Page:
It was a calm day with no wind and no waves, so we ventured in our dinghy out to the reefs of Great Guana Cay with our spear and snorkeling gear. It took us a while to spot any lobster, and when we did, even longer to catch them. But with a little bit of practice and teamwork we caught four. They are super-fast and the first few slipped from our grasp!
Our catch was four big lobster and two beautiful conch. We were so excited!! The lobster were not easy to catch but Amelia used a spear to trap them and then Grant grabbed them from the the bottom. A lot were pretty curious and made it easy for us by coming out of their rock ledges quite a bit. Amelia tried a few times to strike them, half-drowning under water, and after a few attempts quickly got the hang of it and was able to predict their reactions better. Grant was always there to quickly grab their sharp bodies with his gloves and throw them in our mesh bag.
The meat came right out of the tails and Grant devoured his!
The conch were easy to catch– they move at a snails pace. The trick is finding them, and we finally did! Amelia always feels bad for the conch because she likes quirky creatures and these have little eyes. It’s the eyes looking up at you that make it hard!!! Anyways, Amelia opened the first conch by using a hammer and chisel to puncture its shell near the top. (There is a precise spot but it is hard to describe).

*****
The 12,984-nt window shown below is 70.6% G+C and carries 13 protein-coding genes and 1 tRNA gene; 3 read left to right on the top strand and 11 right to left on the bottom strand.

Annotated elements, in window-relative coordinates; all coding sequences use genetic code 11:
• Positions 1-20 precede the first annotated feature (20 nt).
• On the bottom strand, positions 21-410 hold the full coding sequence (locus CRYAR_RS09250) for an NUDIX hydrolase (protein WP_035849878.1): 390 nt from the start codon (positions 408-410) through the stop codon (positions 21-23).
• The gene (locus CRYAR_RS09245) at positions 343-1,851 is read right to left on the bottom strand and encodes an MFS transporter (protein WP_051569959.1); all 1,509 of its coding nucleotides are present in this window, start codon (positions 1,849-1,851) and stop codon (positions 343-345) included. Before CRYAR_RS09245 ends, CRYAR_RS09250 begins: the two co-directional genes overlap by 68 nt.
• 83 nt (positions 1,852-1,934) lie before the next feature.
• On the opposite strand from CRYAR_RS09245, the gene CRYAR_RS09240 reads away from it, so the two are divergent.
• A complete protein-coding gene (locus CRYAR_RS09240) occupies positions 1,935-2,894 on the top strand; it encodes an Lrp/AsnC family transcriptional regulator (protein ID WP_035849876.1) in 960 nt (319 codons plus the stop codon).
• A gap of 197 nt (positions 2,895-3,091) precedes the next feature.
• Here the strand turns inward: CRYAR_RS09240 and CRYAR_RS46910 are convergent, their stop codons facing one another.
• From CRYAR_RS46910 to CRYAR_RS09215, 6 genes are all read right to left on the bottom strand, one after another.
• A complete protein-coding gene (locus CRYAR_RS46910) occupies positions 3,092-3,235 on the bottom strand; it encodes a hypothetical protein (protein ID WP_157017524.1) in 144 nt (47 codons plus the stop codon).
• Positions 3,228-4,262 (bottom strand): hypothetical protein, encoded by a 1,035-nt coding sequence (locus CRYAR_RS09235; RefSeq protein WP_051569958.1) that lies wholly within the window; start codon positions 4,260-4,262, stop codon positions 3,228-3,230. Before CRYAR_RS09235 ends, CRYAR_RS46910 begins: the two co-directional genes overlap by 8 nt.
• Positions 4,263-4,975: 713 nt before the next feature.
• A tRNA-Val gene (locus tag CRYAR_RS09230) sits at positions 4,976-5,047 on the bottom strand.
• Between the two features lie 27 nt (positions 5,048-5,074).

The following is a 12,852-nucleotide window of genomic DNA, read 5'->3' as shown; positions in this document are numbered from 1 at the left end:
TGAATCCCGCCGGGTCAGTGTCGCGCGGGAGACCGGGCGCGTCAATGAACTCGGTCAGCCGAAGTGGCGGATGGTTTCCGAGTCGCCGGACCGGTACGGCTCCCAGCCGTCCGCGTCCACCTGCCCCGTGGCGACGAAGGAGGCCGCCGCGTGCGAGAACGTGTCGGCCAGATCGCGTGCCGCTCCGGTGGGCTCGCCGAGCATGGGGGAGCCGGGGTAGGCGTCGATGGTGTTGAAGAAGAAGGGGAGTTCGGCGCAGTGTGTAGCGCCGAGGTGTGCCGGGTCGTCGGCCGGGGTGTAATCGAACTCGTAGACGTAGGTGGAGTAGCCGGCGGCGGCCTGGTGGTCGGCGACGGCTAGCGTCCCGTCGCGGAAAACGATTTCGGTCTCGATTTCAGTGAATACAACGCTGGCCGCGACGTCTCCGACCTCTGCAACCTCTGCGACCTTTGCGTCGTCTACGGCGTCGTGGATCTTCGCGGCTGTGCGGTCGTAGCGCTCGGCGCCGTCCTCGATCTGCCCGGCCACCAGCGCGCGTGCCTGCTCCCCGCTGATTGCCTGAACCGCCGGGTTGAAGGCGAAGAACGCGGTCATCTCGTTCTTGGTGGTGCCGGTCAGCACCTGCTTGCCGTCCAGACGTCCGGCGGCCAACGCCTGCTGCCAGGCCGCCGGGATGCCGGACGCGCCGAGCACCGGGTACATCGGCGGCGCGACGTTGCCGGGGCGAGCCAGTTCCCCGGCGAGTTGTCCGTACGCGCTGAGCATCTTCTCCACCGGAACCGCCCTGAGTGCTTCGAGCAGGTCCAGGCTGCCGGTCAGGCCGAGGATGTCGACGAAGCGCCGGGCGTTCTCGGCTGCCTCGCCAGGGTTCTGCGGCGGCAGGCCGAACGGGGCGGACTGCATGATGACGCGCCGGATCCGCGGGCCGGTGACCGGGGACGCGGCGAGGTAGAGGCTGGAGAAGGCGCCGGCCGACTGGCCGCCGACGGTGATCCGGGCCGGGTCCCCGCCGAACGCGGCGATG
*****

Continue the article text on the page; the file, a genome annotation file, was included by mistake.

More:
Then, you jab a knife in the punctured shell and basically cut the muscle the conch is using to hold itself in the shell. Amelia’s came out pretty easily.
Grant’s conch put up a good fight but Grant won in the end. After getting the conch out you cut away their brown skin and insides until you are left with the hard white meat. To get the brown skin off we used a sharp knife, but some people like to “bark” it by using their teeth to peel the skin off. (Seriously I am not making it up). We used a hammer to gently tenderize it a little and then cut it into small pieces for conch fritters.
The batter for the conch fritters includes 3/4 c. flour, 1 1/2 tsp. baking powder, 1 1/2 tsp. Old Bay (would add more next time), 2 beaten eggs, 1/2 c. milk, vegetable oil for frying and some powdered sugar to drizzle on top. I also added some green pepper bits and onion, you could also add corn or another vegetable.
Then, fry them in oil, turning, until done. It was like cooking a pancake, when I saw the little bubbles in the batter it was time to flip it. Very filling! It made a little too much for two people. After many days of hunting, searching, and close calls, we finally lucked out and had two days of feasting!